Fact is, Mauer may be finally paying the price for the left knee damage he suffered in his second game in the big leagues, on April 6, 2004, when he slid toward the Metrodome stands in pursuit of a foul pop. Mauer tore the medial meniscus, which cushions the joint. Sometimes the meniscus can be stitched and repaired, but this one was too badly damaged, so Dr. Joel Boyd removed it. That put Mauer’s catching career on the clock.
In a December 2004 interview with Minnesota Public Radio, Dr. Rob LaPrade, a knee specialist at the University of Minnesota, predicted that without a full meniscus, Mauer could develop arthritis and bone spurs over time and see increased knee stiffness. The only unknown, LaPrade said, was how long Mauer could play before it manifested itself.
The Supratz injections Mauer chose to have after his December 2010 knee surgery suggest that day is here. Supratz and Synvisc are brand names for a fluid injected into the knee to relieve pain from osteoarthritis. It’s not unusual for baseball players to seek such treatment, or to play effectively after having it. Twins pitcher Nick Blackburn received injections in both knees, and former Twin Ron Coomer in one. Hank Aaron had a Synvisc injection after he retired and filmed a testimonial video about it.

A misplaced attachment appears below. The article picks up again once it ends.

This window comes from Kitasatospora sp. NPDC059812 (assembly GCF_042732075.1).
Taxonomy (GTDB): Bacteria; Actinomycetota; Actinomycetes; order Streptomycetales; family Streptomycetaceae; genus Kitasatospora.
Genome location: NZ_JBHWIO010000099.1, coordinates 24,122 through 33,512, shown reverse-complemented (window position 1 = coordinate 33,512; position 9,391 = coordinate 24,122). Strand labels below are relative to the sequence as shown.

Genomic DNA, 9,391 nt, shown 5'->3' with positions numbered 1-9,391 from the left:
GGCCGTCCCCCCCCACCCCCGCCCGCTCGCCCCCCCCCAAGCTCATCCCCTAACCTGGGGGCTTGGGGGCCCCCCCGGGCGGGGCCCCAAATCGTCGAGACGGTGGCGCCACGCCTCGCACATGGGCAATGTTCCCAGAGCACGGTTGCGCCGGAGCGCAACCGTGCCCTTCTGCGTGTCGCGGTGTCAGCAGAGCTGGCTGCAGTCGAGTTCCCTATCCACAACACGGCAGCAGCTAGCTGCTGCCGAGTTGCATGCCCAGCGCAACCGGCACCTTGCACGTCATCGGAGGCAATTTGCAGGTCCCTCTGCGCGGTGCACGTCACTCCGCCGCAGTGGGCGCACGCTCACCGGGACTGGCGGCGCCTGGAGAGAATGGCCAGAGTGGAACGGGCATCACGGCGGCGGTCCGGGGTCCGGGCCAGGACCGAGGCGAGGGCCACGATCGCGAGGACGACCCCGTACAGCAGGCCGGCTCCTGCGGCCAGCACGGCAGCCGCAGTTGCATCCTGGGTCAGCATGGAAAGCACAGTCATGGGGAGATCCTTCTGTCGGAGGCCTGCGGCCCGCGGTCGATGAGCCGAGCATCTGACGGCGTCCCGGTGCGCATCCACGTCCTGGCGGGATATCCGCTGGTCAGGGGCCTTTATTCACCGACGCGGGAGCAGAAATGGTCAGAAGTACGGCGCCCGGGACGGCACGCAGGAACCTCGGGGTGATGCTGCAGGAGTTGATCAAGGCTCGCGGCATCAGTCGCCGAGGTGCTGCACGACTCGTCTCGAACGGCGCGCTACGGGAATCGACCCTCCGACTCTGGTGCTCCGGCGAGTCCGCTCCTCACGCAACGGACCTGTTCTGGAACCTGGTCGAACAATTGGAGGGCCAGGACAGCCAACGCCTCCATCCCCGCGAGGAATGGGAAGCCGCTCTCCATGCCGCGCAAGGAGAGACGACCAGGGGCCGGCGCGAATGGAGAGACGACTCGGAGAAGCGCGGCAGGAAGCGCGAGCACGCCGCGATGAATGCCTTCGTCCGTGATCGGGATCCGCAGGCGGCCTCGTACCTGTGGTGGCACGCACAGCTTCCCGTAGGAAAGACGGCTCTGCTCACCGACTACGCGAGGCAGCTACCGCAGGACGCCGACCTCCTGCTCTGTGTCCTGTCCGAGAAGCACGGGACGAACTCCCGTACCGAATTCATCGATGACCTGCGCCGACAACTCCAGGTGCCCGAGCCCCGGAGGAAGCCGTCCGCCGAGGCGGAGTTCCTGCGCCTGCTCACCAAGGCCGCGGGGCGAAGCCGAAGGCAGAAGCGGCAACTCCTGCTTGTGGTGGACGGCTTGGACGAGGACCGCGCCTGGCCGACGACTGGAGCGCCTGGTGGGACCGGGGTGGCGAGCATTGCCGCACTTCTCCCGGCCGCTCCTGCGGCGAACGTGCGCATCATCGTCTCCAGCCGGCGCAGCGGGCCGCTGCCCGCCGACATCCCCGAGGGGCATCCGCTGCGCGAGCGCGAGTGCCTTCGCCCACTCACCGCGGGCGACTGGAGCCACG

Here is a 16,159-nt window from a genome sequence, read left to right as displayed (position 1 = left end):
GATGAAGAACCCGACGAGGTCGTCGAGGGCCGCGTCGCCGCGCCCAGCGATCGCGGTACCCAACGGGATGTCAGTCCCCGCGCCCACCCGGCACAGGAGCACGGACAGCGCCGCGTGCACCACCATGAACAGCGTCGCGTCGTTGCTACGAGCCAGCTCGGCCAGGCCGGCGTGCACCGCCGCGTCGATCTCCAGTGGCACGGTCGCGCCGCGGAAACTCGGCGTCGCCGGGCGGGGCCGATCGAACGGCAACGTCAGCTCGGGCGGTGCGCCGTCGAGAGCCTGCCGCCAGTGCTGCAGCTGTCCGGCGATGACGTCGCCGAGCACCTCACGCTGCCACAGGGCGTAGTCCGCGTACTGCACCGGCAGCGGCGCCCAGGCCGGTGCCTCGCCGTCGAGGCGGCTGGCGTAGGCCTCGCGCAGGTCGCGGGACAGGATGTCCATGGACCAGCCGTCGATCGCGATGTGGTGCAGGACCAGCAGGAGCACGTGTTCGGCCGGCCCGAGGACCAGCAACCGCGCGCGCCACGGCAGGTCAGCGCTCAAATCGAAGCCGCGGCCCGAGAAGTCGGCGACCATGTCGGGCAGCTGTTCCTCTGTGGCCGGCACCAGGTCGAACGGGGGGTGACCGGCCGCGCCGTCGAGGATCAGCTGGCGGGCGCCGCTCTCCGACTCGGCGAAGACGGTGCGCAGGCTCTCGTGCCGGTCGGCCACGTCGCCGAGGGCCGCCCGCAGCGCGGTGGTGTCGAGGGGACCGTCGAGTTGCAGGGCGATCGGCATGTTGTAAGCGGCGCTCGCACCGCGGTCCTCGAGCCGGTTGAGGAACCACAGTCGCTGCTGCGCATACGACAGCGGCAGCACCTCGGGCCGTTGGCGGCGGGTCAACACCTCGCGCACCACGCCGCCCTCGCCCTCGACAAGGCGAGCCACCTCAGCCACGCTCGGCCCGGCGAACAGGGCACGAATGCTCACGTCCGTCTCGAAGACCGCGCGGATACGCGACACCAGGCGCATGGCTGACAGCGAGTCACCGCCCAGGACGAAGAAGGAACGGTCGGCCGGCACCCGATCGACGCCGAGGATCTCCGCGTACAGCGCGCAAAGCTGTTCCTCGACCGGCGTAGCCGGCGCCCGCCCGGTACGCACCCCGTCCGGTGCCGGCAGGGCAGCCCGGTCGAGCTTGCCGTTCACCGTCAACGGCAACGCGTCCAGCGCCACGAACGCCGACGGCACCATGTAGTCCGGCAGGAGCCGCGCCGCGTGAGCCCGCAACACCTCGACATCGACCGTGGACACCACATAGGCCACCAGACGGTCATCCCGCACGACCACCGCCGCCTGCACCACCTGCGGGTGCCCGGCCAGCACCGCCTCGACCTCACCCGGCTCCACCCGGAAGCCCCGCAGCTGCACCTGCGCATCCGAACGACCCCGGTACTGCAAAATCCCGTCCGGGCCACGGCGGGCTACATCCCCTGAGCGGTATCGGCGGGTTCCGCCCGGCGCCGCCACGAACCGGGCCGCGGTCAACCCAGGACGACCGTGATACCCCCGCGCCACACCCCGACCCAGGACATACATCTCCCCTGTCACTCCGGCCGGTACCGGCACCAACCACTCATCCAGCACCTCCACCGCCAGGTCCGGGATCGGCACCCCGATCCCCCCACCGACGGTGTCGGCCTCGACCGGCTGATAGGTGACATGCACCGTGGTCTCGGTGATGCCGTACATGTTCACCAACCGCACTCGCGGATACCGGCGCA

Team made communications missteps along the way
Of course Mauer tried to keep his treatment quiet, and might have succeeded had Gardenhire not talked about it in spring training. That, and a few other communication missteps, led the Twins to make head trainer Rick McWane available to provide daily medical updates and answer questions.
The day Mauer returned, I asked him whether in hindsight, he should have been more up-front about the treatment to head off the backlash of criticism.
“It’s easy to say that now,” he said. “I’m just glad things got taken care of yesterday.” Mauer meant his press conference on June 16, when he spoke at length about his injuries and his recovery.
Although Gardenhire usually sticks up for his players, he twice criticized Mauer for pitch selection in his first eight days back.